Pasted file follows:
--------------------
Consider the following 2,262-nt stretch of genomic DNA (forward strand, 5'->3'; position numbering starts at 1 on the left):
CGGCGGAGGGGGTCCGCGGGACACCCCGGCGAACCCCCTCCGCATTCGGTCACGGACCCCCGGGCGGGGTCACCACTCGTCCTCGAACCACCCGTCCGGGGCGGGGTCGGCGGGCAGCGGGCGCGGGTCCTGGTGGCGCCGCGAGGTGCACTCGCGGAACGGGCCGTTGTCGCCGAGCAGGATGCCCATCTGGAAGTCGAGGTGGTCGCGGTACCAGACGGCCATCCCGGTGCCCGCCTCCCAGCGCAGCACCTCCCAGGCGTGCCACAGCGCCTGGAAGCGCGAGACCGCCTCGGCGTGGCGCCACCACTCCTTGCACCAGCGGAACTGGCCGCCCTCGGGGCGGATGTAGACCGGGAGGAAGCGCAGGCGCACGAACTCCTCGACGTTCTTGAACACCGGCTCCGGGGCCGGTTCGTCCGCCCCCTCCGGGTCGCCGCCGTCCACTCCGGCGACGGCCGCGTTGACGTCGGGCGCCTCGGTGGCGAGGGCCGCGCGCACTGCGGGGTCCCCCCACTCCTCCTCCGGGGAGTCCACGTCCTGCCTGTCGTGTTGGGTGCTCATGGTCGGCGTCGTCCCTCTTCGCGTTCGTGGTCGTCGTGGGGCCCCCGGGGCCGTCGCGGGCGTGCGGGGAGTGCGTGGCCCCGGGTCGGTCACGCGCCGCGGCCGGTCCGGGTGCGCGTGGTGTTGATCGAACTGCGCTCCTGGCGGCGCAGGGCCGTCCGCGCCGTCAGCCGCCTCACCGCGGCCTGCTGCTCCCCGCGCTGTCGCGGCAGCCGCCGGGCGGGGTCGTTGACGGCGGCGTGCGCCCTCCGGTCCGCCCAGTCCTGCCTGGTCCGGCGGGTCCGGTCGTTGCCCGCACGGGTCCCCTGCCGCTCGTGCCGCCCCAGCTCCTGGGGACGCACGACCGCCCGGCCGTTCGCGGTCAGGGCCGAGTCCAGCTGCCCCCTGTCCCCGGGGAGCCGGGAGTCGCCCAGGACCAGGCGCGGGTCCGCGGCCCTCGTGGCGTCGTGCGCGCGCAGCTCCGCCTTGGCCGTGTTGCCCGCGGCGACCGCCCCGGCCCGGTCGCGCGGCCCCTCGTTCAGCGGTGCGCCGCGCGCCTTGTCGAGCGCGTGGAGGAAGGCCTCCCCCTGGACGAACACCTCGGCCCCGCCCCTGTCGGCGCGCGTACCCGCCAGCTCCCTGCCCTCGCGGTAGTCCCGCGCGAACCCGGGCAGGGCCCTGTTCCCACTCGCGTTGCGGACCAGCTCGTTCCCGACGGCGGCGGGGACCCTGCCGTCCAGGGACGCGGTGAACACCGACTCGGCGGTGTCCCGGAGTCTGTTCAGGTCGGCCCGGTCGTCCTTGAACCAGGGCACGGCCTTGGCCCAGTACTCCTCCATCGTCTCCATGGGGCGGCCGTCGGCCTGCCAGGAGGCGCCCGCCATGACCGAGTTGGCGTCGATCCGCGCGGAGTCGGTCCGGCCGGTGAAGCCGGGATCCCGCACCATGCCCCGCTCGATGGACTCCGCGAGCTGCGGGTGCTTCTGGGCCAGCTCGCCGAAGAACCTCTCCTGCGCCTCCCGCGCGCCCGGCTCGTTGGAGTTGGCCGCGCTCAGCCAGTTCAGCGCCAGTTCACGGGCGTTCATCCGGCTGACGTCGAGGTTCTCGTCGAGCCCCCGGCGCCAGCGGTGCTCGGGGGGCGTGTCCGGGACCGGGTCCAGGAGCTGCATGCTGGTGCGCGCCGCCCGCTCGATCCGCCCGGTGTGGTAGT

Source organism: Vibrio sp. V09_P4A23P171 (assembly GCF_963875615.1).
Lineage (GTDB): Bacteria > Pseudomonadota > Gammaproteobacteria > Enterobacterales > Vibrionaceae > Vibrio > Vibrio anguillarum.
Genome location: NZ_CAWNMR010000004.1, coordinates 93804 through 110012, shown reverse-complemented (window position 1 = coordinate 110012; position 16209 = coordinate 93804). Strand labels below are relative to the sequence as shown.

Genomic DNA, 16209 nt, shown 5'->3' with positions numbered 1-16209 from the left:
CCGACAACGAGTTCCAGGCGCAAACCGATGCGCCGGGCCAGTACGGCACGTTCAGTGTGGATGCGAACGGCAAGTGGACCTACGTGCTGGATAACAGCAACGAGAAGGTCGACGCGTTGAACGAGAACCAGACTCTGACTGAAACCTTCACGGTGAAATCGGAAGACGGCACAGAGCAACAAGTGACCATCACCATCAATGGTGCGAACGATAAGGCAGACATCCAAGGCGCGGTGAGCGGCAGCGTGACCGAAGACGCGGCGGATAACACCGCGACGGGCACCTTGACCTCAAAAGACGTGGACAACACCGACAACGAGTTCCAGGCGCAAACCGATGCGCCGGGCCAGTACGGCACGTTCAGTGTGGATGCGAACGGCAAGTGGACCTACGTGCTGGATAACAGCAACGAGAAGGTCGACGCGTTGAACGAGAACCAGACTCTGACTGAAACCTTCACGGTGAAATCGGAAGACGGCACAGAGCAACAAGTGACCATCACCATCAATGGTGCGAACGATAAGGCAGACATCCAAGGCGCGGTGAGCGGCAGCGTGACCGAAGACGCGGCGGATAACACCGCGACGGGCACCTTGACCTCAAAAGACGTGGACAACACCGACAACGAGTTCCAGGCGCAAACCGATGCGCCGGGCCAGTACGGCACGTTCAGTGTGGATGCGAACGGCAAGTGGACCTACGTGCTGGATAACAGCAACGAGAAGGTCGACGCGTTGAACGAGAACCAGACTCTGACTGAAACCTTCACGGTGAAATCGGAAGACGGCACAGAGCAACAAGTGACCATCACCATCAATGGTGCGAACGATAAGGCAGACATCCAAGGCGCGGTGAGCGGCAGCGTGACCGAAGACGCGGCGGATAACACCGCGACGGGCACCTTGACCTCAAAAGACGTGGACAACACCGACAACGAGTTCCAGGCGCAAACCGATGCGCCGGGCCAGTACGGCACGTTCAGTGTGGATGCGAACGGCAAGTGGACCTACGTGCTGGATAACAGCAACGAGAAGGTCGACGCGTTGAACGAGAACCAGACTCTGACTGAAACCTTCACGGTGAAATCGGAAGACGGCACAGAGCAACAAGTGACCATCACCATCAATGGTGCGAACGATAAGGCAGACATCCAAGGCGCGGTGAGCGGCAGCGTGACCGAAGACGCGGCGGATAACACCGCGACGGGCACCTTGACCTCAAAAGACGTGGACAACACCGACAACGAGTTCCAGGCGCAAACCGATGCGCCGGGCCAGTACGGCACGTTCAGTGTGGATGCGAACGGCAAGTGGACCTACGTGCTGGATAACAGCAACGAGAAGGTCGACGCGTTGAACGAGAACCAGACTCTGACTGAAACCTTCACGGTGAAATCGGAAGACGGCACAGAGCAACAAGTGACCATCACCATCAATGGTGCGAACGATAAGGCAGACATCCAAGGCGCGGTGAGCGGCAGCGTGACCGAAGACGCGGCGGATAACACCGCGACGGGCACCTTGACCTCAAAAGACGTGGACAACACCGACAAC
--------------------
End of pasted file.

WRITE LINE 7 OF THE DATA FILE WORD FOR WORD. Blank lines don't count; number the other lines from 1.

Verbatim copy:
CCGACAACGAGTTCCAGGCGCAAACCGATGCGCCGGGCCAGTACGGCACGTTCAGTGTGGATGCGAACGGCAAGTGGACCTACGTGCTGGATAACAGCAACGAGAAGGTCGACGCGTTGAACGAGAACCAGACTCTGACTGAAACCTTCACGGTGAAATCGGAAGACGGCACAGAGCAACAAGTGACCATCACCATCAATGGTGCGAACGATAAGGCAGACATCCAAGGCGCGGTGAGCGGCAGCGTGACCGAAGACGCGGCGGATAACACCGCGACGGGCACCTTGACCTCAAAAGACGTGGACAACACCGACAACGAGTTCCAGGCGCAAACCGATGCGCCGGGCCAGTACGGCACGTTCAGTGTGGATGCGAACGGCAAGTGGACCTACGTGCTGGATAACAGCAACGAGAAGGTCGACGCGTTGAACGAGAACCAGACTCTGACTGAAACCTTCACGGTGAAATCGGAAGACGGCACAGAGCAACAAGTGACCATCACCATCAATGGTGCGAACGATAAGGCAGACATCCAAGGCGCGGTGAGCGGCAGCGTGACCGAAGACGCGGCGGATAACACCGCGACGGGCACCTTGACCTCAAAAGACGTGGACAACACCGACAACGAGTTCCAGGCGCAAACCGATGCGCCGGGCCAGTACGGCACGTTCAGTGTGGATGCGAACGGCAAGTGGACCTACGTGCTGGATAACAGCAACGAGAAGGTCGACGCGTTGAACGAGAACCAGACTCTGACTGAAACCTTCACGGTGAAATCGGAAGACGGCACAGAGCAACAAGTGACCATCACCATCAATGGTGCGAACGATAAGGCAGACATCCAAGGCGCGGTGAGCGGCAGCGTGACCGAAGACGCGGCGGATAACACCGCGACGGGCACCTTGACCTCAAAAGACGTGGACAACACCGACAACGAGTTCCAGGCGCAAACCGATGCGCCGGGCCAGTACGGCACGTTCAGTGTGGATGCGAACGGCAAGTGGACCTACGTGCTGGATAACAGCAACGAGAAGGTCGACGCGTTGAACGAGAACCAGACTCTGACTGAAACCTTCACGGTGAAATCGGAAGACGGCACAGAGCAACAAGTGACCATCACCATCAATGGTGCGAACGATAAGGCAGACATCCAAGGCGCGGTGAGCGGCAGCGTGACCGAAGACGCGGCGGATAACACCGCGACGGGCACCTTGACCTCAAAAGACGTGGACAACACCGACAACGAGTTCCAGGCGCAAACCGATGCGCCGGGCCAGTACGGCACGTTCAGTGTGGATGCGAACGGCAAGTGGACCTACGTGCTGGATAACAGCAACGAGAAGGTCGACGCGTTGAACGAGAACCAGACTCTGACTGAAACCTTCACGGTGAAATCGGAAGACGGCACAGAGCAACAAGTGACCATCACCATCAATGGTGCGAACGATAAGGCAGACATCCAAGGCGCGGTGAGCGGCAGCGTGACCGAAGACGCGGCGGATAACACCGCGACGGGCACCTTGACCTCAAAAGACGTGGACAACACCGACAAC